Among the fake stories planted by the KLA was a report that Serbs were holding 100,000 Kosovars as hostages in a sports stadium. A French reporter found the stadium deserted, with no evidence that a crowd had been there. Another report said a concentration camp was set up in a different stadium. The London Times interviewed refugees who had gone there while awaiting transport to Montenegro, and none spoke of mistreatment.

But only a snippet of this important French wire story appeared in the U.S. press, and then only in three newspapers, and then out of context.

The Sacramento Bee, St. Petersburg Times, and Washington Post assembled compilation articles that included this statement from U.S. State Department spokesman James Rubin:

"I think that there should be no doubt in anybody's mind that there are terrible, terrible things going on in Kosovo, with men being executed, women being raped, and hundreds of thousands of people being forcibly removed from their homes."
But the full AFP report continued with this paragraph, missing from the U.S. versions:
He listed a lengthy series of incidents Washington believed to be credible but nearly all the information was prefaced with the word "reportedly" and it appeared as though independent U.S . confirmation about rapes and executions did not exist.
The French wire story also said Rubin conceded that "reports" of Serb atrocities relayed to the department from KLA leader Hashim Thaci and then passed on to the press here were not necessarily "facts." (April 16, 1999)

+ Bio Meltdown Emergency Plans   Picture this scene in the near future:
Place: a rural English village.
Scene: Workers dressed in protective clothing scour the countryside, killing animals and uprooting plants. Nearby other workers use heavy machinery to scrape away the topsoil, which is dumped at a special hazardous waste site. The area is then blockaded as unsafe, with humans forbidden to enter.

Was there a spill of a deadly toxin? A British Chernobyl? Did a madman unleash a nuclear or biochemical weapon? No, it's a depiction of the European Commission's draft Emergency Response Plan for runaway genetically-modified plants.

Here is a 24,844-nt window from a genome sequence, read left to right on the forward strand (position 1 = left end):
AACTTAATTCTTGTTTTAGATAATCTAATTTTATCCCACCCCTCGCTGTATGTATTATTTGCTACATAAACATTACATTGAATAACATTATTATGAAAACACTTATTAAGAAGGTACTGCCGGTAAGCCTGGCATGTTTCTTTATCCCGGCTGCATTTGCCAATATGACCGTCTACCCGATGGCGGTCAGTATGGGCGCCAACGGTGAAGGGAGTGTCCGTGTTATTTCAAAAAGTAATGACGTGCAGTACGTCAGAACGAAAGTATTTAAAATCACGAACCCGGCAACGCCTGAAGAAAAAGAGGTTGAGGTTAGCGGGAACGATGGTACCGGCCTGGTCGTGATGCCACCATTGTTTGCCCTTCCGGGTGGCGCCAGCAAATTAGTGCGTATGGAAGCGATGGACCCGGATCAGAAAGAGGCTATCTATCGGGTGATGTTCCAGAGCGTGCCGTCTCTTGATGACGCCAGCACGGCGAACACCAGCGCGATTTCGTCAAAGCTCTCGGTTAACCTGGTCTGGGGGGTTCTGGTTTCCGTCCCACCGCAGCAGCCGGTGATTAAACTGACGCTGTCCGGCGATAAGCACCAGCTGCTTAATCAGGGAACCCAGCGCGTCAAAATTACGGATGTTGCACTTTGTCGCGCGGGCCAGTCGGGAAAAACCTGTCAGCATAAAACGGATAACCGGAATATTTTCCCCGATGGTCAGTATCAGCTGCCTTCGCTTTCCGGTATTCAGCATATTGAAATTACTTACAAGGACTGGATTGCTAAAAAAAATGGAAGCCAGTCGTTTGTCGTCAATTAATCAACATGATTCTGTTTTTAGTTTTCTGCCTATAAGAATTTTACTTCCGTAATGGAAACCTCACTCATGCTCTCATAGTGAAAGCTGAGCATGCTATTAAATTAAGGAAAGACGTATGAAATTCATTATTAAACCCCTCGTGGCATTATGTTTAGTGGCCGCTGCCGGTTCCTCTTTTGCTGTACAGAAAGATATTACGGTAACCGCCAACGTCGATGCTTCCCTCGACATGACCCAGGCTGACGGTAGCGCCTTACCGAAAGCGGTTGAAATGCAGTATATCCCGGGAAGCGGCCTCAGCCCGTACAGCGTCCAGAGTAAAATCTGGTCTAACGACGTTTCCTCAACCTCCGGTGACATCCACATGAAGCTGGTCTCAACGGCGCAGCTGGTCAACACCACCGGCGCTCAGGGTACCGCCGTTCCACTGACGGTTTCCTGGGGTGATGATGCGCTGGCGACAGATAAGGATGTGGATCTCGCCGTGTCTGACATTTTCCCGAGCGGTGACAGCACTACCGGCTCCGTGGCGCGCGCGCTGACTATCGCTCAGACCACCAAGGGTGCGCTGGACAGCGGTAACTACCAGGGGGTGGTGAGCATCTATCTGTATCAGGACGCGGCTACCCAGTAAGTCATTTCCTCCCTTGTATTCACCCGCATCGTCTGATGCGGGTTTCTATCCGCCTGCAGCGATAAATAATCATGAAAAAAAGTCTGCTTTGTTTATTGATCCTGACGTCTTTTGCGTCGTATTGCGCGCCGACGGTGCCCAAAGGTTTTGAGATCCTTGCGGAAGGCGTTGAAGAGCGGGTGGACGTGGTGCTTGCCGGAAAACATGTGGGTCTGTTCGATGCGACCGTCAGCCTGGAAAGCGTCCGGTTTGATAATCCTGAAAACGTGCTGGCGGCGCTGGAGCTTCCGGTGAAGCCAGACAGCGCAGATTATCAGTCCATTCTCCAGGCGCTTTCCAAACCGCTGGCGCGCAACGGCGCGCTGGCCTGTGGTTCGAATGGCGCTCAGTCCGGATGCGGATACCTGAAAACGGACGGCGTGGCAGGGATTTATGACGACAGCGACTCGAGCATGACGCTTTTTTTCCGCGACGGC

Reported in the April 4 London Independent (but ignored by other English press), the five-point directive seeks to "'decontaminate' affected areas and destroy plants and animals exposed to [genetically-modified plants]. The plan is designed to prevent a human health disaster and stop genetically modified plants breeding wildly with native species..."

Tony Juniper of Friends of the Earth compared it to a 1960s nuclear civil defense plan. "The case for the need for these crops has not been thought out, but governments are already gearing up for emergency decontamination operations," he told the newspaper.

According to the Independent, the plans -- which are backed by the British government -- will be discussed by European environment ministers at a June meeting. Monsanto, the biotechnology giant controlling the most controversial biotech patents, has at the same time blitzed Europe with a PR campaign aimed at convincing the world that its new seed and pesticide products are safe. Enviros have denounced the ads as "greenwash" propoganda.

Yet as reported in a January Monitor story, Monsanto has resisted attempts to make the corporation responsible for the safety of its food products. "Monsanto should not have to vouchsafe the safety of biotech food," said Phil Angell, Monsanto's director of corporate communications. "Our interest is in selling as much of it as possible. Assuring its safety is the FDA's job." (April 12, 1999)